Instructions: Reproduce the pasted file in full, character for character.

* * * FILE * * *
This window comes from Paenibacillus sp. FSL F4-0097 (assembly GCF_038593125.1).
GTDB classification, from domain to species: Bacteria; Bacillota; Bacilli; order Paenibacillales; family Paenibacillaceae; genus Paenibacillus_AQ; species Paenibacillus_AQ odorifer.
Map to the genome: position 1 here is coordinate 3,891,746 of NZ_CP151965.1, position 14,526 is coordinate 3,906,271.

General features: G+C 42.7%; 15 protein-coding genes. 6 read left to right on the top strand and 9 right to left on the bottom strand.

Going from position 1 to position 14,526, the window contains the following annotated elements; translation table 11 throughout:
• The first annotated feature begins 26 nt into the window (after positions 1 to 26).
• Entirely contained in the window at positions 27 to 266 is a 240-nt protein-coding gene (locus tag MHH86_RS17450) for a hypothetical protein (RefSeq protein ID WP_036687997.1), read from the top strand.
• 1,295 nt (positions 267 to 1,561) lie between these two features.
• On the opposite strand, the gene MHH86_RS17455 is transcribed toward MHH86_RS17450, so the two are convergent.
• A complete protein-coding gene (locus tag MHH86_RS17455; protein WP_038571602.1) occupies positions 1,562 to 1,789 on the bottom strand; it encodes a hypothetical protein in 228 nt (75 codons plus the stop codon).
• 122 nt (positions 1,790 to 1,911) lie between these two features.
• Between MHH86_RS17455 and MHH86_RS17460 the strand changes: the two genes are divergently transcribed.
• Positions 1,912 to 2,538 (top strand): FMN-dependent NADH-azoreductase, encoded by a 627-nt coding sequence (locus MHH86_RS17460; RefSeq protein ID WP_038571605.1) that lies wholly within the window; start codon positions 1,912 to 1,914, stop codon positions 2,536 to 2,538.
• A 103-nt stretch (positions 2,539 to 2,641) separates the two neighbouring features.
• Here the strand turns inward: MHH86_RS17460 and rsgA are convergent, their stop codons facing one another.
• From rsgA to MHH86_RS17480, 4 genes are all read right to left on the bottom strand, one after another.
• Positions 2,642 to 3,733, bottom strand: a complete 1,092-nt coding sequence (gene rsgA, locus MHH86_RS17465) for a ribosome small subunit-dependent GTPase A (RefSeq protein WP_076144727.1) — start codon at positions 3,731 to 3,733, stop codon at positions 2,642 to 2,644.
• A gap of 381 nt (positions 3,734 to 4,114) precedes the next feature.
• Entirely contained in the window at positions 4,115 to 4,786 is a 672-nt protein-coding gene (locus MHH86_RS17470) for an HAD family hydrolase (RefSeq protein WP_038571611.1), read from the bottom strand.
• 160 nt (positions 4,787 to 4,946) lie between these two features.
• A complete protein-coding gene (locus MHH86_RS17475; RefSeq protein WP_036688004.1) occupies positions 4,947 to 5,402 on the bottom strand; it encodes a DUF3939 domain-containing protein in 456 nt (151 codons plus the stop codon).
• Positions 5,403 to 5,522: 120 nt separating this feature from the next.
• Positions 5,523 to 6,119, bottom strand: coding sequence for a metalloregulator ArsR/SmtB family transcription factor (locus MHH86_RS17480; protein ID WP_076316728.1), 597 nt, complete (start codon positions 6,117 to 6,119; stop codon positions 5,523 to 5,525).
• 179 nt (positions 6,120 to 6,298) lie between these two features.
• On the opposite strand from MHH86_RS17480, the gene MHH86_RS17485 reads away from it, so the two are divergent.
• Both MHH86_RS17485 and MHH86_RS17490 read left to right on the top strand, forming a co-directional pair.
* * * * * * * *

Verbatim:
This window comes from Paenibacillus sp. FSL F4-0097 (assembly GCF_038593125.1).
GTDB classification, from domain to species: Bacteria; Bacillota; Bacilli; order Paenibacillales; family Paenibacillaceae; genus Paenibacillus_AQ; species Paenibacillus_AQ odorifer.
Map to the genome: position 1 here is coordinate 3,891,746 of NZ_CP151965.1, position 14,526 is coordinate 3,906,271.

General features: G+C 42.7%; 15 protein-coding genes. 6 read left to right on the top strand and 9 right to left on the bottom strand.

Going from position 1 to position 14,526, the window contains the following annotated elements; translation table 11 throughout:
• The first annotated feature begins 26 nt into the window (after positions 1 to 26).
• Entirely contained in the window at positions 27 to 266 is a 240-nt protein-coding gene (locus tag MHH86_RS17450) for a hypothetical protein (RefSeq protein ID WP_036687997.1), read from the top strand.
• 1,295 nt (positions 267 to 1,561) lie between these two features.
• On the opposite strand, the gene MHH86_RS17455 is transcribed toward MHH86_RS17450, so the two are convergent.
• A complete protein-coding gene (locus tag MHH86_RS17455; protein WP_038571602.1) occupies positions 1,562 to 1,789 on the bottom strand; it encodes a hypothetical protein in 228 nt (75 codons plus the stop codon).
• 122 nt (positions 1,790 to 1,911) lie between these two features.
• Between MHH86_RS17455 and MHH86_RS17460 the strand changes: the two genes are divergently transcribed.
• Positions 1,912 to 2,538 (top strand): FMN-dependent NADH-azoreductase, encoded by a 627-nt coding sequence (locus MHH86_RS17460; RefSeq protein ID WP_038571605.1) that lies wholly within the window; start codon positions 1,912 to 1,914, stop codon positions 2,536 to 2,538.
• A 103-nt stretch (positions 2,539 to 2,641) separates the two neighbouring features.
• Here the strand turns inward: MHH86_RS17460 and rsgA are convergent, their stop codons facing one another.
• From rsgA to MHH86_RS17480, 4 genes are all read right to left on the bottom strand, one after another.
• Positions 2,642 to 3,733, bottom strand: a complete 1,092-nt coding sequence (gene rsgA, locus MHH86_RS17465) for a ribosome small subunit-dependent GTPase A (RefSeq protein WP_076144727.1) — start codon at positions 3,731 to 3,733, stop codon at positions 2,642 to 2,644.
• A gap of 381 nt (positions 3,734 to 4,114) precedes the next feature.
• Entirely contained in the window at positions 4,115 to 4,786 is a 672-nt protein-coding gene (locus MHH86_RS17470) for an HAD family hydrolase (RefSeq protein WP_038571611.1), read from the bottom strand.
• 160 nt (positions 4,787 to 4,946) lie between these two features.
• A complete protein-coding gene (locus MHH86_RS17475; RefSeq protein WP_036688004.1) occupies positions 4,947 to 5,402 on the bottom strand; it encodes a DUF3939 domain-containing protein in 456 nt (151 codons plus the stop codon).
• Positions 5,403 to 5,522: 120 nt separating this feature from the next.
• Positions 5,523 to 6,119, bottom strand: coding sequence for a metalloregulator ArsR/SmtB family transcription factor (locus MHH86_RS17480; protein ID WP_076316728.1), 597 nt, complete (start codon positions 6,117 to 6,119; stop codon positions 5,523 to 5,525).
• 179 nt (positions 6,120 to 6,298) lie between these two features.
• On the opposite strand from MHH86_RS17480, the gene MHH86_RS17485 reads away from it, so the two are divergent.
• Both MHH86_RS17485 and MHH86_RS17490 read left to right on the top strand, forming a co-directional pair.